Awash, beached, bleached, my pale hand red raw beef
Beside his dead man’s fingers. Our nails, I see
For the first and last time, are exactly the same shape.
Lividity branches up his sides like coral,
As the corpuscles see-saw and sink,
Silt in the veins. The nurse has battened down
The long-sighted eyes that made him a pilot, too young
For the navy in a war he couldn’t wait to join,
After a fisherman’s childhood, the curve of cobles
At Cullercoats like the sweep of an eyelid
Over the North Sea’s blue.
I think of him sinking, in his sweat-damp bed,
The paramedics baling in vain, his drowning,
Puzzled voice, ‘I think I might be dying,’
The aneurysm, an unseen fist in the gut,
An anti-heart, leaking into his belly, blood pressure
Going down, ‘I can’t breathe,’ down, ‘can’t breathe’,
Down for the last time. Swollen as a stranded seal,
As if he’d swallowed the sea, his keel of a chest –
His blanked face – I lift one eyelid, see his eye true blue,
Like those of our Viking ancestors, fierce as the harsh views
He and I fought over, now rinsed clean of blood and rage,
Truly an iris, afloat in its bowl of wet, white china,
Blue as the bruised top of limpet shells
Sanded by tides, the slaty violet of mussels, the white
Like crusts of barnacles, sea-scoured bone.
‘Lifting the Lid’ won a Commended Prize in the
2009 National Poetry Competition.
A Litter of Moons
(Foetal specimens, Pathology Museum)
Brown dwarfs, like Jupiter, we are stars
that didn’t make it, too slight to shine.
‘Malformed Foetuses’: our landfall
broke hearts, though we barely tasted air.
We came in peace, but could not breathe
your atmosphere. Film aliens can be cute:
we dropped into your world to gasps
and screams, at how nature riffs
on your forked symmetry, your skin
with its certainty of inside, outside. Look
at us, how richly we number the ways
cells can combine, or choose to stay apart.
Here a brain balloons, a dark cloud
of thought above the skull. Here, bowels
billow through a split spine. A face
with cartoon eyes slopes straight to cranium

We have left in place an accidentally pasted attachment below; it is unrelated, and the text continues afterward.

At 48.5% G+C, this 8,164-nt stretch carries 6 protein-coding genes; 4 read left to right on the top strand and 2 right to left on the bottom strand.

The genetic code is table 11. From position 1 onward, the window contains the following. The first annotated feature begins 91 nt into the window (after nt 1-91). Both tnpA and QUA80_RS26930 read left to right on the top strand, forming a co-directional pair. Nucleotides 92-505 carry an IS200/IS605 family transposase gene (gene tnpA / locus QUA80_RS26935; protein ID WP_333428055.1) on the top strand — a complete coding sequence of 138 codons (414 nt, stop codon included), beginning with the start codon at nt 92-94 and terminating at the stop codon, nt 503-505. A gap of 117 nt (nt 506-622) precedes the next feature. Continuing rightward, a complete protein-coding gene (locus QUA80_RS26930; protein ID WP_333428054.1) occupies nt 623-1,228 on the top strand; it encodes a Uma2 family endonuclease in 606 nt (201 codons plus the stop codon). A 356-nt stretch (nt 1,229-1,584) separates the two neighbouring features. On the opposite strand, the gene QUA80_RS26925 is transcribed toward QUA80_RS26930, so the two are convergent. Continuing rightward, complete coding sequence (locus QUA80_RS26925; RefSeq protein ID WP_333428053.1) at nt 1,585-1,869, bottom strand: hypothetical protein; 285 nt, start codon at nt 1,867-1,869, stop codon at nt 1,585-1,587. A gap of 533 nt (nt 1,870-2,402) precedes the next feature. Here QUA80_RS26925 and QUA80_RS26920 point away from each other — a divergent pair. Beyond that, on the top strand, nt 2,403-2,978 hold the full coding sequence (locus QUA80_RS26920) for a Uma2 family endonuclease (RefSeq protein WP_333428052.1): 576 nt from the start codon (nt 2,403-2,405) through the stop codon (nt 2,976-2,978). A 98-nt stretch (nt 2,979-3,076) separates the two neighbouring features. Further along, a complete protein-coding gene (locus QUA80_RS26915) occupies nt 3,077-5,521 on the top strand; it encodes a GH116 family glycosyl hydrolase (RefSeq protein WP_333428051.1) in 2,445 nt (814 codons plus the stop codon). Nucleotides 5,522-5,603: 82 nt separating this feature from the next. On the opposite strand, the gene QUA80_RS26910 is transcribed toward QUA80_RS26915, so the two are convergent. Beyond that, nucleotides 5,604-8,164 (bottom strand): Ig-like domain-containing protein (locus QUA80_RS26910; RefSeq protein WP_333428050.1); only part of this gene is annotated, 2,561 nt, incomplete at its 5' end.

above that comic stare: this has one eye,
a milky navel in mid-brow, where another
has a flaccid horn, a tiny penis bobbing.
Many of us are twins, gazing into identical eyes
across a single body like a seesaw
held in perfect balance, incessant tête à tête.
Tails, fur, tangles of limbs which cannot live
knotted or survive undone: ranged on shelves,
we shine with borrowed light, a litter
of moons. Held suspended, helmeted
in glass, rocked by the footfalls
of those who come to learn from us,
we had a life, though it too was borrowed.
We travelled hopefully, not knowing
until touchdown left us stranded
how you’d fear us, flinch
from our delicate, audacious difference.
‘A Litter of Moons’ won 2nd Prize in the
2008 Mslexia Poetry Competition.
In the Dissecting Room
The boy slices an old man’s scrotum, his face
Intent, inches above the pouch and the thick hump
Of penis. A girl scrapes at the abdomen of a woman
Of ninety, the turned-back skin flap
Backed with creamy fat like wet sheepskin.
But though lying naked on steel drainage tables,
These are not victims. These are not
The tabloids’ ‘frail pensioners’. Veterans
Of the war on gravity, they are massive, grand,
Muscular, with beautiful strong necks, chins
Superbly jutting, hefty thighs and calves. The genitals
Seen from this angle are surprisingly big, roomy,
Solid and durable, unselfconsciously exposed.
The faces we can see are grave, unwrinkled,
Filled out by death and formalin. Some
Are veiled by cauls of sacking, the students
Avoiding their silent teachers’ eyes.
Clutches of gorgeous boys and girls glow
Amber, rose and gold, clustering round
The ivory dead, like exotic birds pecking
Nervously at the skin of splendidly indifferent
Rhinos. The bloodless bodies display
Something few of the living attain:
The ability to simply be, without apology
For imperfection, without awareness of
How they look. This is what gives them
Their final outward beauty, as the scalpels
Scrape, exposing the beauty within
Which has been there all the time.
‘In the Dissecting Room’ won a Commended Prize in
the 2010 Hippocrates Competition.
from All That Lives (Red Squirrel Press, 2011).
Order All That Lives.
Visit Valerie’s website.